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Data Distribution in Privacy-Preserving Federated Learning

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This post is part of a series on privacy-preserving federated learning. The series is a collaboration between the Responsible Technology Adoption Unit (RTA) and the US National Institute of Standards and Technology (NIST). Learn more and read all the posts published to date on our blog or at NIST’s Privacy Engineering Collaboration Space.

Our first post in the series introduced the concept of federated learning and described how it’s different from traditional centralised learning - in federated learning, the data is distributed among participating organisations, and share model updates (instead of raw data). 

What kinds of techniques can we use to build privacy-preserving federated learning systems? It turns out to depend heavily on how the data is distributed. This post defines and explains the different ways data can be distributed, or partitioned, among participants in federated learning systems. Future posts in the series will describe specific techniques applicable in each situation. 

Data partitioning schemes describe how data is distributed among participating organisations, as compared to the centralised scheme in which one party holds all the data. 

  • In a horizontal partitioning scheme, the rows of the data are distributed among the participants 
  • In a vertical partitioning scheme, the columns of the data are distributed among the participants.  

Combinations of the two are also possible—we’ll get to those at the end of this post. 

Horizontal Partitioning 

Consider our example scenario from the first post in this series: a consortium of banks wants to train a model to detect fraudulent transactions. This is an example of horizontal partitioning: each bank holds complete transaction data (i.e. containing all relevant columns) for its customers, and it’s the rows of data that differ between the banks. 

Figure 1: Horizontally partitioned data. The partitions split up the rows of the data, but not the columns. Each partition contains distinct rows, but the same set of columns. Note that the data values shown are fictitious.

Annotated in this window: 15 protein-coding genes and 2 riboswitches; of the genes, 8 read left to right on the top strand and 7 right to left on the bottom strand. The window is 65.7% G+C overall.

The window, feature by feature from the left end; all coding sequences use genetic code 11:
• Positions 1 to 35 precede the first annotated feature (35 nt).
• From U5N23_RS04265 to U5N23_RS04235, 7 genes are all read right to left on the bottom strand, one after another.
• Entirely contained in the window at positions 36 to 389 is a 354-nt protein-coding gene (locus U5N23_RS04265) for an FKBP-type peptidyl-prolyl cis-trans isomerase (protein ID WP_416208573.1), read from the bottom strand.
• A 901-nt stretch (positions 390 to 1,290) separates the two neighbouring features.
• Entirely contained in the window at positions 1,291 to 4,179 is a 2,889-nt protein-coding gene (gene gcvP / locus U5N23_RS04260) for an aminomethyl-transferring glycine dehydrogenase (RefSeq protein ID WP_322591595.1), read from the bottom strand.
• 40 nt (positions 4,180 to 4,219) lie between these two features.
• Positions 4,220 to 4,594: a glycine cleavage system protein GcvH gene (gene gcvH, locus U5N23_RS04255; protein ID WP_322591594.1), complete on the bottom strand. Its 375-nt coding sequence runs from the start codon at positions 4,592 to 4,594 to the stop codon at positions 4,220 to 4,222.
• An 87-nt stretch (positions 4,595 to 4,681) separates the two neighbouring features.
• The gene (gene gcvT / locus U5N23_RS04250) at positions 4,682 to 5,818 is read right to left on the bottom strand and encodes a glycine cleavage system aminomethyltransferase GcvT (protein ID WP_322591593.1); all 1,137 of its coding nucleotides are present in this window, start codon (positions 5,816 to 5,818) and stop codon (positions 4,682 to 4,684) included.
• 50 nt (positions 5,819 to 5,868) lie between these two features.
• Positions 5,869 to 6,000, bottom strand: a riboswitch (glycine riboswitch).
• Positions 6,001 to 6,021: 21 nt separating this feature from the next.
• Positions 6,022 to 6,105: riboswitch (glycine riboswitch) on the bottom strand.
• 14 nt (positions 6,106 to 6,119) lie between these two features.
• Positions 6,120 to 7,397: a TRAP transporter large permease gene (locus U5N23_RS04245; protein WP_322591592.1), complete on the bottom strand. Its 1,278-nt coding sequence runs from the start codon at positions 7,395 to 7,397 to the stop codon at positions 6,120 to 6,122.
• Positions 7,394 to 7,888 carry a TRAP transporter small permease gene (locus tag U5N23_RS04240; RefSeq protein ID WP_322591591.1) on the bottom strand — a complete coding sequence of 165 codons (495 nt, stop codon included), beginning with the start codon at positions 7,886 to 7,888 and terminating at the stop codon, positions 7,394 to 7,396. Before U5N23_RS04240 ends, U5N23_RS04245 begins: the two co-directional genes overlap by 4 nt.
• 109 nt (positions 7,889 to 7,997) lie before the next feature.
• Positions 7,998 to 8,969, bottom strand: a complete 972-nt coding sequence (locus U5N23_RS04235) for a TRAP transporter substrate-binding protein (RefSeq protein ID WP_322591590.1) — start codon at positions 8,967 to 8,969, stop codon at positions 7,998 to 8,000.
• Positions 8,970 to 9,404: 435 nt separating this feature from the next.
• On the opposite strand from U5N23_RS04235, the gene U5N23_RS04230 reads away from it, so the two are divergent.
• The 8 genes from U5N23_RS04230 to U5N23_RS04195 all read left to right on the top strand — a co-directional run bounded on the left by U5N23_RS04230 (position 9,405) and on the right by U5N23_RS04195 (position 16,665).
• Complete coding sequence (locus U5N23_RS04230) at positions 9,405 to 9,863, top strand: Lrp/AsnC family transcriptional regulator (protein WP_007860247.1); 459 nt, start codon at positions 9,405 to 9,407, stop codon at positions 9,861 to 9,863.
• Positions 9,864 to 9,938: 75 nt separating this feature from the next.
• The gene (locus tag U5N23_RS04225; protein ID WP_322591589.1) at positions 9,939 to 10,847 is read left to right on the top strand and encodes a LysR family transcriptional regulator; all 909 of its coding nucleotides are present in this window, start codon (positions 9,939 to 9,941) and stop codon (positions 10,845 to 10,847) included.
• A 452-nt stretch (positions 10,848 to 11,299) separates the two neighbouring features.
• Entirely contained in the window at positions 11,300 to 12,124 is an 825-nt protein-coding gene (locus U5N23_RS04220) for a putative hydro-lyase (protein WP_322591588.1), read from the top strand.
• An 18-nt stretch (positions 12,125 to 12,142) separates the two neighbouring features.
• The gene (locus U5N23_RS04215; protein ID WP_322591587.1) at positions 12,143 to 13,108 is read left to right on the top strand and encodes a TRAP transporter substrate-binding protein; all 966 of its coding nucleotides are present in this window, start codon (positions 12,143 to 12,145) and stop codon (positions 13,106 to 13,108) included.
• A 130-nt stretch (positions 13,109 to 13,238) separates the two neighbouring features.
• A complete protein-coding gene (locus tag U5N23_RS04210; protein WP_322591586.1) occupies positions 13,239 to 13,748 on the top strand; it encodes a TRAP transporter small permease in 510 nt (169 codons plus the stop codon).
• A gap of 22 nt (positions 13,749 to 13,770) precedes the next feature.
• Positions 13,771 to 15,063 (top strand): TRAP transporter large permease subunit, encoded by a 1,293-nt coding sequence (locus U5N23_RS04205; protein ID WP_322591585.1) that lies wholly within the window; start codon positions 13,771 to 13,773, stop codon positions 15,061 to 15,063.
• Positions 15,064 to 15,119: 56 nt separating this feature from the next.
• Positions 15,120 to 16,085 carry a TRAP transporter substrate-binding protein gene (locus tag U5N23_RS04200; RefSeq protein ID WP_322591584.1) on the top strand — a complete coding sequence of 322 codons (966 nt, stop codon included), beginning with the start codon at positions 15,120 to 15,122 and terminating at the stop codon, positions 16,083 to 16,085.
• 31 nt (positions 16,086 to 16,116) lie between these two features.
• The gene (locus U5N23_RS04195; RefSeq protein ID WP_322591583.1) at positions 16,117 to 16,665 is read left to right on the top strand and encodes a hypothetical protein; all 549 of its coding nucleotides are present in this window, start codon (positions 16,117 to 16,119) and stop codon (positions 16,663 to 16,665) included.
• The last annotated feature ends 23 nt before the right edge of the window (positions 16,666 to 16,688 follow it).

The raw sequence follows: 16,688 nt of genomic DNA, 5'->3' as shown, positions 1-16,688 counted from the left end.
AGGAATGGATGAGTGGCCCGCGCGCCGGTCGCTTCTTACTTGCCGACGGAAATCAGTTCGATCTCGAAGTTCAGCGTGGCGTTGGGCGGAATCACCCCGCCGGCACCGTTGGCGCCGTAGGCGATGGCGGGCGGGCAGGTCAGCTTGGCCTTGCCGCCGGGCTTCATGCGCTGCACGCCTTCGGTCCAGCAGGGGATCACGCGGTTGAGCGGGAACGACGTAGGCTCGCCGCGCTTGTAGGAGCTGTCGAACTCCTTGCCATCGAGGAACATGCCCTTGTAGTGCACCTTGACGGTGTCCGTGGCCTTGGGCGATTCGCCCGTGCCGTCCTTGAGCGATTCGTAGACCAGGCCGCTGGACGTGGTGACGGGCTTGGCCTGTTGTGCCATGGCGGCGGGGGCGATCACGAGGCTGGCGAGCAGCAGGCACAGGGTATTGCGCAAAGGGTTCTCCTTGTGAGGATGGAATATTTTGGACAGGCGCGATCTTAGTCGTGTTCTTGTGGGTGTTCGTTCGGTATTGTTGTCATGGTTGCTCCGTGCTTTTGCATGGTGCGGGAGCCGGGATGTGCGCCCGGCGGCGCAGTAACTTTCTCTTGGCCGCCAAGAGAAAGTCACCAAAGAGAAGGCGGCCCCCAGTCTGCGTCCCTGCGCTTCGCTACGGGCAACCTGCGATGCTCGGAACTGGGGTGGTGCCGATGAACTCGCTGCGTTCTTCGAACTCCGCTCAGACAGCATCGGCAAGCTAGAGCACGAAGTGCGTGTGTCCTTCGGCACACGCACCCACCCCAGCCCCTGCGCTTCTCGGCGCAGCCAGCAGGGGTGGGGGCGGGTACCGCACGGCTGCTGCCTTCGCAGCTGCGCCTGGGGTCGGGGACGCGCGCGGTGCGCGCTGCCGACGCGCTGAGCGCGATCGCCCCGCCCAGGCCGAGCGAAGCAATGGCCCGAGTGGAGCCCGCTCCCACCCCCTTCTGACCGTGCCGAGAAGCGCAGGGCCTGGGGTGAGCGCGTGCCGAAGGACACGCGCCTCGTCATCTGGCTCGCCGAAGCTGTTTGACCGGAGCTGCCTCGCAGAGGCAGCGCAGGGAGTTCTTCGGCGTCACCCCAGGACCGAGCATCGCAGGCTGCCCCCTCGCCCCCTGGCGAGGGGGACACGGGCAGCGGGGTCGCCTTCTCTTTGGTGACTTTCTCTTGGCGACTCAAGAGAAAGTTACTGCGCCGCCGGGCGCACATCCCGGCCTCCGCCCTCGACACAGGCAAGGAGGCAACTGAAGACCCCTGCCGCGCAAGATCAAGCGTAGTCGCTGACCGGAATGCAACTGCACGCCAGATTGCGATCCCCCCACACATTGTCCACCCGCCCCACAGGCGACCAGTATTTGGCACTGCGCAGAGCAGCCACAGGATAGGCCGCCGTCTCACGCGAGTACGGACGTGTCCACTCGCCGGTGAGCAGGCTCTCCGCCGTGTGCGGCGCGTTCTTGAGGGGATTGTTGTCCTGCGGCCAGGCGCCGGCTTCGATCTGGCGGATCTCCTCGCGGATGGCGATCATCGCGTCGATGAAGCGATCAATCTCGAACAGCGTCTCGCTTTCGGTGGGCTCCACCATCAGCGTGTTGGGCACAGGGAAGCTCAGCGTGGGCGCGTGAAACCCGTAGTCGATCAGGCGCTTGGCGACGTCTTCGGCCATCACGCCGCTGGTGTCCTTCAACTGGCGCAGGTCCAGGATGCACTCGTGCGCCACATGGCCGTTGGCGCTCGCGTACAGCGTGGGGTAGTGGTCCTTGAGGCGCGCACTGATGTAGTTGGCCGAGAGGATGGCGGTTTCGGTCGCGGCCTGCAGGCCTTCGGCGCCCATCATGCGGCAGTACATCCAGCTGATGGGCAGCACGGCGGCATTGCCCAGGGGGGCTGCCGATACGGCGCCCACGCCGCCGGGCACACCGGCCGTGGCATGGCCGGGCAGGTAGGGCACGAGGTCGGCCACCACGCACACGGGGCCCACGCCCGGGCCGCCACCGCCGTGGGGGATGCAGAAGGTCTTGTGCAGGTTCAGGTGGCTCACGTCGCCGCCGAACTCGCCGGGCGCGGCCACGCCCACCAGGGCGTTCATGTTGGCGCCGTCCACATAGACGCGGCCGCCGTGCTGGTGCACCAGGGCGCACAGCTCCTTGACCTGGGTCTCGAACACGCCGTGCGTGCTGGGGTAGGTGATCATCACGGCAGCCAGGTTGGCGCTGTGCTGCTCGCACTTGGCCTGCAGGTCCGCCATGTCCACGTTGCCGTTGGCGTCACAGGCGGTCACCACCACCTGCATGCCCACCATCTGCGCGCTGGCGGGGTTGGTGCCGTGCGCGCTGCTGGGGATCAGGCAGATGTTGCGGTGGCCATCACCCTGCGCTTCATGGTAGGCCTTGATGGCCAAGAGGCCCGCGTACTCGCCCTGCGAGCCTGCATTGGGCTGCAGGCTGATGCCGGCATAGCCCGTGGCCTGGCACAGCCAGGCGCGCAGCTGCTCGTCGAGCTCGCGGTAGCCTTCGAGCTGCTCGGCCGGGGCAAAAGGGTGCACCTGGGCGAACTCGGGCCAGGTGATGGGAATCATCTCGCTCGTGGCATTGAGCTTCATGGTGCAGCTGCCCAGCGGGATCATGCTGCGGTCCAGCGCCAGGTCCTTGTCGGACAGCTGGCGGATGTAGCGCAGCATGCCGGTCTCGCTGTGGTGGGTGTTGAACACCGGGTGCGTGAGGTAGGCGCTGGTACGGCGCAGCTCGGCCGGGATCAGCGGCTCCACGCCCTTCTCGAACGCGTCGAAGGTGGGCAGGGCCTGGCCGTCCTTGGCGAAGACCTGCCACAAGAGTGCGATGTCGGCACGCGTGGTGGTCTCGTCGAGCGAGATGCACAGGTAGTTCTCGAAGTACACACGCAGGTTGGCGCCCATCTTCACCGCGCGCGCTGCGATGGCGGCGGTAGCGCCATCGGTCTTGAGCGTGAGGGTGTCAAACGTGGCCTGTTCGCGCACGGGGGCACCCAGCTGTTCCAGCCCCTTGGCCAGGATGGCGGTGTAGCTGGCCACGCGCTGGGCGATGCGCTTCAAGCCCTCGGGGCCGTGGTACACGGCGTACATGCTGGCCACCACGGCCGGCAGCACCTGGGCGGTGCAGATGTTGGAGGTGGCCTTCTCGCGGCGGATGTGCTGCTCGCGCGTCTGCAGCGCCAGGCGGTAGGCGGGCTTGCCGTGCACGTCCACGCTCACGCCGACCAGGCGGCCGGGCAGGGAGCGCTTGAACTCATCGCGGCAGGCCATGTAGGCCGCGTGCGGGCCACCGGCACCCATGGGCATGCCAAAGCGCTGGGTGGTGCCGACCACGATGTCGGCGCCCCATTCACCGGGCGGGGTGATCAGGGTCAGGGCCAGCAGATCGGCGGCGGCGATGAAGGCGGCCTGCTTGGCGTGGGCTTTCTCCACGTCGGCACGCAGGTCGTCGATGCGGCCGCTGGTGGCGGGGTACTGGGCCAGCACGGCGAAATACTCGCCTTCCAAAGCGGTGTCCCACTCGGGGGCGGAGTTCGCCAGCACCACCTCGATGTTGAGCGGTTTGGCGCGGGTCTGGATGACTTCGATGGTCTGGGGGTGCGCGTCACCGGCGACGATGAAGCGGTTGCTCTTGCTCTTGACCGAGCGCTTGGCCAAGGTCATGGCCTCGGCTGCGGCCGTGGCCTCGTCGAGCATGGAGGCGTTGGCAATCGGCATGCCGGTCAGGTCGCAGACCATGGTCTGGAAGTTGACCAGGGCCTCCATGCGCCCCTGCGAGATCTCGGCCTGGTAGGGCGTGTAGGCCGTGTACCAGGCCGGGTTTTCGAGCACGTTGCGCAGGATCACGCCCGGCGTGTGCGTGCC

The term horizontal partitioning comes from the fact that the centralised version of the scenario can be transformed into the distributed version by drawing horizontal lines to indicate the different partitions, as shown in the example in Figure 1. 

In general, it’s easier to build privacy-preserving federated learning systems for horizontally partitioned data than it is to build similar systems for vertically partitioned data. This is true because when the data is partitioned horizontally, each partition can be viewed as a complete dataset (i.e. there are no columns missing), which means each participant can train a model locally without consulting other participants. 

Some types of models can be composed after they are trained, which leads directly to a simple but elegant approach for federated learning for horizontally partitioned data: first, each participant trains a model locally on their own data; then, the trained models are composed to form a more effective final model. We’ll discuss approaches that follow this structure in the next post in the series. 

The public health track of the US-UK pets prize challenges was an example of horizontally partitioned data. In this track, data about individuals in a synthetically-generated population were distributed across a number of health districts. Each district held information about each individual such as their demographic attributes, social contacts, and infection status. Privacy-preserving federated learning across these horizontal partitions was then used to train models to predict an individual’s future risk of infection.